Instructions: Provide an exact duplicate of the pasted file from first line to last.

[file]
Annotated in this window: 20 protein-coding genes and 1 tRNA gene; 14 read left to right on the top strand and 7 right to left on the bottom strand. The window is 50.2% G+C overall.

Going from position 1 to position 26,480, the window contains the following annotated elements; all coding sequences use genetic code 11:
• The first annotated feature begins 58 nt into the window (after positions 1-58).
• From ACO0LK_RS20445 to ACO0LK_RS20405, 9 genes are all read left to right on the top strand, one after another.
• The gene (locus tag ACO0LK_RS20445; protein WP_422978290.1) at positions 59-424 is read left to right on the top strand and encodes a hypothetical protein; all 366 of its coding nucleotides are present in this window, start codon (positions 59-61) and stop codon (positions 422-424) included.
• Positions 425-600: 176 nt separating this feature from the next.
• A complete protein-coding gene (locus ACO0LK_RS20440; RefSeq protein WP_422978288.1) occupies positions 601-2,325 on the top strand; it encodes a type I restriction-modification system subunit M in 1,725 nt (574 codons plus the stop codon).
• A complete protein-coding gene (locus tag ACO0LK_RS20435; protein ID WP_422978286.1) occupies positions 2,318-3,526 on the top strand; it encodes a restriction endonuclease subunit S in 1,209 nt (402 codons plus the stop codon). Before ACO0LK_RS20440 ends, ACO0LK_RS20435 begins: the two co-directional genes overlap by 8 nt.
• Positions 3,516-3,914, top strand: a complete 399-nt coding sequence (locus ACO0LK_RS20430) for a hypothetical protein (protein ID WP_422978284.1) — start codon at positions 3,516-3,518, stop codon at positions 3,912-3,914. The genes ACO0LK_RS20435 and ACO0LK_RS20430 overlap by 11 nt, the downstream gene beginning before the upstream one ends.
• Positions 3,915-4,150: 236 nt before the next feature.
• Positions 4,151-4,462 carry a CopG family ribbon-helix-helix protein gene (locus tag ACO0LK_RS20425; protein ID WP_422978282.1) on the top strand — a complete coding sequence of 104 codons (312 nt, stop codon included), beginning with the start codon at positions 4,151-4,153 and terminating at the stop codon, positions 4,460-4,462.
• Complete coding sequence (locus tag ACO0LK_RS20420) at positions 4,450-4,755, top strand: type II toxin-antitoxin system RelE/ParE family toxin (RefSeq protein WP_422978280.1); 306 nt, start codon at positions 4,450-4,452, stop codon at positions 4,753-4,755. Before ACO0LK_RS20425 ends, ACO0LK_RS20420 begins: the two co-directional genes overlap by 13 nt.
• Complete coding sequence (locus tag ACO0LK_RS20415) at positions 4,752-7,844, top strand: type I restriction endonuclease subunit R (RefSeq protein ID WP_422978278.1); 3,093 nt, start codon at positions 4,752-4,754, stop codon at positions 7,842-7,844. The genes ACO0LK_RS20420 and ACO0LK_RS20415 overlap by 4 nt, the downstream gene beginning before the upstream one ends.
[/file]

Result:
Annotated in this window: 20 protein-coding genes and 1 tRNA gene; 14 read left to right on the top strand and 7 right to left on the bottom strand. The window is 50.2% G+C overall.

Going from position 1 to position 26,480, the window contains the following annotated elements; all coding sequences use genetic code 11:
• The first annotated feature begins 58 nt into the window (after positions 1-58).
• From ACO0LK_RS20445 to ACO0LK_RS20405, 9 genes are all read left to right on the top strand, one after another.
• The gene (locus tag ACO0LK_RS20445; protein WP_422978290.1) at positions 59-424 is read left to right on the top strand and encodes a hypothetical protein; all 366 of its coding nucleotides are present in this window, start codon (positions 59-61) and stop codon (positions 422-424) included.
• Positions 425-600: 176 nt separating this feature from the next.
• A complete protein-coding gene (locus ACO0LK_RS20440; RefSeq protein WP_422978288.1) occupies positions 601-2,325 on the top strand; it encodes a type I restriction-modification system subunit M in 1,725 nt (574 codons plus the stop codon).
• A complete protein-coding gene (locus tag ACO0LK_RS20435; protein ID WP_422978286.1) occupies positions 2,318-3,526 on the top strand; it encodes a restriction endonuclease subunit S in 1,209 nt (402 codons plus the stop codon). Before ACO0LK_RS20440 ends, ACO0LK_RS20435 begins: the two co-directional genes overlap by 8 nt.
• Positions 3,516-3,914, top strand: a complete 399-nt coding sequence (locus ACO0LK_RS20430) for a hypothetical protein (protein ID WP_422978284.1) — start codon at positions 3,516-3,518, stop codon at positions 3,912-3,914. The genes ACO0LK_RS20435 and ACO0LK_RS20430 overlap by 11 nt, the downstream gene beginning before the upstream one ends.
• Positions 3,915-4,150: 236 nt before the next feature.
• Positions 4,151-4,462 carry a CopG family ribbon-helix-helix protein gene (locus tag ACO0LK_RS20425; protein ID WP_422978282.1) on the top strand — a complete coding sequence of 104 codons (312 nt, stop codon included), beginning with the start codon at positions 4,151-4,153 and terminating at the stop codon, positions 4,460-4,462.
• Complete coding sequence (locus tag ACO0LK_RS20420) at positions 4,450-4,755, top strand: type II toxin-antitoxin system RelE/ParE family toxin (RefSeq protein WP_422978280.1); 306 nt, start codon at positions 4,450-4,452, stop codon at positions 4,753-4,755. Before ACO0LK_RS20425 ends, ACO0LK_RS20420 begins: the two co-directional genes overlap by 13 nt.
• Complete coding sequence (locus tag ACO0LK_RS20415) at positions 4,752-7,844, top strand: type I restriction endonuclease subunit R (RefSeq protein ID WP_422978278.1); 3,093 nt, start codon at positions 4,752-4,754, stop codon at positions 7,842-7,844. The genes ACO0LK_RS20420 and ACO0LK_RS20415 overlap by 4 nt, the downstream gene beginning before the upstream one ends.